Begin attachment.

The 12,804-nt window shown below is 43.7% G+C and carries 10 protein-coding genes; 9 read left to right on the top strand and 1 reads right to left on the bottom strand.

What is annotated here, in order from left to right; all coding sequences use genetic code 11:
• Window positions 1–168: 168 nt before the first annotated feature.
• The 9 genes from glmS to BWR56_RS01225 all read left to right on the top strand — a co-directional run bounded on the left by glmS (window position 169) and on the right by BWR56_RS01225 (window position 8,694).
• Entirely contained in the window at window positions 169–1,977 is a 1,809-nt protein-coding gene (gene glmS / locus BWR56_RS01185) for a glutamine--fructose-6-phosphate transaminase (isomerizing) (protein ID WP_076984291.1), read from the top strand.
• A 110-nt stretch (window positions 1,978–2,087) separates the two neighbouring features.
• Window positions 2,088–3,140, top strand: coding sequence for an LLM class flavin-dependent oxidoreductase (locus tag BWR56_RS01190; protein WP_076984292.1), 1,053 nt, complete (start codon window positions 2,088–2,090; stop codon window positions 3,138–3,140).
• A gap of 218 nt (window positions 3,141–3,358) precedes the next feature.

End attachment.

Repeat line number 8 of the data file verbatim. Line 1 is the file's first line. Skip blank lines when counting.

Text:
• A gap of 218 nt (window positions 3,141–3,358) precedes the next feature.